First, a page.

Title

Managing Chronic Plantar Fasciitis: When Conservative Strategies Fail

Document Type

Article

Publication Date

11-1-2012

Abstract

Plantar fasciitis is a common condition that causes heel pain in many adults. It occurs when the plantar fascia, a fibrous band of connective tissue running from the calcaneus along the sole of the foot, becomes inflamed or fibrotic or when it breaks down (Figure 1).1 Plantar fasciitis occurs most commonly in adults between the ages of 40 and 60 years2 and accounts for approximately 1 million office visits per year.3 The condition may occur earlier in people who run, are obese, have high arches, demonstrate excessive pronation of the foot, or stand for long periods on hard surfaces. Many patients with plantar fasciitis experience improvement with conservative measures, such as NSAID use, stretching, and change in footwear; however, an estimated 20% of patients do not find relief.2 The pain of chronic plantar fasciitis can be debilitating, resulting in a loss of function, so it is important for providers to be aware of other treatment options available to these patients.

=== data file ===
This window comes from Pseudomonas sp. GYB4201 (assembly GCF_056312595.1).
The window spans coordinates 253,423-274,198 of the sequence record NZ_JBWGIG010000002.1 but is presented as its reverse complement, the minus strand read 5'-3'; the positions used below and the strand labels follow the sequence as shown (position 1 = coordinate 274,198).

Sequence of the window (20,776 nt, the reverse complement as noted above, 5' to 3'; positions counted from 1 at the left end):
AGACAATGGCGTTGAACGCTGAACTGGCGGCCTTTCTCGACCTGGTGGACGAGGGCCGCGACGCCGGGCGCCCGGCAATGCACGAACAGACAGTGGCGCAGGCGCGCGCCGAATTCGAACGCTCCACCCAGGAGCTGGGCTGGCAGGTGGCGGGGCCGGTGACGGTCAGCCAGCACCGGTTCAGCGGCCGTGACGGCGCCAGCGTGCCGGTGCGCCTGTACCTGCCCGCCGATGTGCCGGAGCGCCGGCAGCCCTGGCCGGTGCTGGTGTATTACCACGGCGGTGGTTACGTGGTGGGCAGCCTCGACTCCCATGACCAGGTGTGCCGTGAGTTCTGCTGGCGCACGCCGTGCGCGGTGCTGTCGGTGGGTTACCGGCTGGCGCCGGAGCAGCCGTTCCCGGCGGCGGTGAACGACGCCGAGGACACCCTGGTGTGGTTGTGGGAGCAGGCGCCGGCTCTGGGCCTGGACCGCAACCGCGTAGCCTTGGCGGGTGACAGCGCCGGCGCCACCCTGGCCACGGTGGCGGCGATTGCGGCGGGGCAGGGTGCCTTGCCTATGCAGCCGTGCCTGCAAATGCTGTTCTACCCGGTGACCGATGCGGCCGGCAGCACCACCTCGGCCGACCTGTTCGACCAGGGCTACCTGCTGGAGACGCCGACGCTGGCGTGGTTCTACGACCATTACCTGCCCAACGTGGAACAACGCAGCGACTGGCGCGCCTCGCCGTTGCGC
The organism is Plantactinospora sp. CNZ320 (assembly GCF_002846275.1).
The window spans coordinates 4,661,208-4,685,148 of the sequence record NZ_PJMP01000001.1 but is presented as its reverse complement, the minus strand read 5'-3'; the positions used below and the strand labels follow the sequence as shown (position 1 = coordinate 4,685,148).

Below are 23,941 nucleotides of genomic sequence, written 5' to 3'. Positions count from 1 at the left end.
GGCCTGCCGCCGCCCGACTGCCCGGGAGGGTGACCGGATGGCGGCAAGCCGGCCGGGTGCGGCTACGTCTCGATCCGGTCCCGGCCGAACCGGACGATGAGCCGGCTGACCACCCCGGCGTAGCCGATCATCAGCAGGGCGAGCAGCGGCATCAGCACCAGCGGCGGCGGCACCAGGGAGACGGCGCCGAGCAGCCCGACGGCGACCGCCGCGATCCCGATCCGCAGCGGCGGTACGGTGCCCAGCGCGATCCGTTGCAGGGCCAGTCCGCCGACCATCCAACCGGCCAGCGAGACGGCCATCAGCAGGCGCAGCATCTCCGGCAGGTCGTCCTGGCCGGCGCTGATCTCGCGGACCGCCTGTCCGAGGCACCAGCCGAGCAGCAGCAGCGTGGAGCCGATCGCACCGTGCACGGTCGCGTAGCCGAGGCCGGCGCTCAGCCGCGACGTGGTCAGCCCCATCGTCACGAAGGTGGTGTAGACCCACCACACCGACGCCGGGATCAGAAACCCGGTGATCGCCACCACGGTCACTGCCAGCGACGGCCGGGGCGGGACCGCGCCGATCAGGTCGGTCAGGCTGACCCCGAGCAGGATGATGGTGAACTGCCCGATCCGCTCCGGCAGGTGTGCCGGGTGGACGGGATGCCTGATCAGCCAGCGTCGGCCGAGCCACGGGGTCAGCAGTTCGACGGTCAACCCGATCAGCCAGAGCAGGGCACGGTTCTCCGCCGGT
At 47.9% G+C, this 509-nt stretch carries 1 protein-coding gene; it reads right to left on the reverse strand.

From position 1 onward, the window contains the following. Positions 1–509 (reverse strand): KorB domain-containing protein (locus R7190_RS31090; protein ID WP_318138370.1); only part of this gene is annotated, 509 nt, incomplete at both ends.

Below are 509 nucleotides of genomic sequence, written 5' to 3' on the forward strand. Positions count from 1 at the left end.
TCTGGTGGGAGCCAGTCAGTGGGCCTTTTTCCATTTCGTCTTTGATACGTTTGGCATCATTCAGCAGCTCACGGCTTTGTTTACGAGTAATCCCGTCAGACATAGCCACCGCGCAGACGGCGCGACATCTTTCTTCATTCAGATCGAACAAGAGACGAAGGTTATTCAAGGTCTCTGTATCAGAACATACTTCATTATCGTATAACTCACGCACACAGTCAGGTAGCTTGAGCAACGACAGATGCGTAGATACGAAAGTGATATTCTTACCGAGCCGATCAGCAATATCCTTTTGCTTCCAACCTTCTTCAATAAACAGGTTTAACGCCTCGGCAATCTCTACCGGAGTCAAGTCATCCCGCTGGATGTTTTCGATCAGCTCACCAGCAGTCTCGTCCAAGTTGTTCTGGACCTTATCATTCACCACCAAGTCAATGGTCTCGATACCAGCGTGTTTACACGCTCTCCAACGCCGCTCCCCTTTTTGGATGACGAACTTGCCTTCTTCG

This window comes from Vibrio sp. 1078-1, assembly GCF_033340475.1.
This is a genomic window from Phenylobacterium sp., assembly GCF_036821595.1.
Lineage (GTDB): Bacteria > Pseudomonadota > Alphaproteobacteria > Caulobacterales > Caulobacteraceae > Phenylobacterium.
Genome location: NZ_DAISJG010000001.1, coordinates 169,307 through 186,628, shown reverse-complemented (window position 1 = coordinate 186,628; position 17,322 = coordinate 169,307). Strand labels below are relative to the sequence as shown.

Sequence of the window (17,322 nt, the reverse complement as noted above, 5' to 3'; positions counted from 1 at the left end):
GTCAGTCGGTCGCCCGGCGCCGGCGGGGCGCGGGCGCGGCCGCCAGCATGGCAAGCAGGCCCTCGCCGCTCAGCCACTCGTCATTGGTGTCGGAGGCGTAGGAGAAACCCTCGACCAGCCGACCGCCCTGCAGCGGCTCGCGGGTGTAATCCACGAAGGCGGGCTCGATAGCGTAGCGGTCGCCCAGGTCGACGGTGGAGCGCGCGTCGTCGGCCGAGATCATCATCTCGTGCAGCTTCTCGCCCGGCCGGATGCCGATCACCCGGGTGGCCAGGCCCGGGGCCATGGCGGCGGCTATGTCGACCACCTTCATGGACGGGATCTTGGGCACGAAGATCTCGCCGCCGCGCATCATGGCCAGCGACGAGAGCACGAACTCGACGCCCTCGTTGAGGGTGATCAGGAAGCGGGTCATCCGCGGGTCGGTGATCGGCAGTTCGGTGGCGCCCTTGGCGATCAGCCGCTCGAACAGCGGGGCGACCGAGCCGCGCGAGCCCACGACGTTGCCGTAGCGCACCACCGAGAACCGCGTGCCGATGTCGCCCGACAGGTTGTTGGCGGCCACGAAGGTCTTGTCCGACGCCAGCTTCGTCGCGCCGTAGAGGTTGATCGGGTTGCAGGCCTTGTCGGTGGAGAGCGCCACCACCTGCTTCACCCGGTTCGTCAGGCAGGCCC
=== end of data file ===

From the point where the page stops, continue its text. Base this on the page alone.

Publication Title

JAAPA

Volume

25

Issue

11

First Page

48

Last Page

53

PubMed ID

23620924

Comments

This article was published in JAAPA, Volume 25, Issue 11, November 2012, Pages 48-53.

The published version is available at http://journals.lww.com/jaapa/Fulltext/2012/11000/Managing_chronic_plantar_fasciitis__When.9.aspx

Copyright © 2012 Lippincott Williams & Wilkins, Inc.

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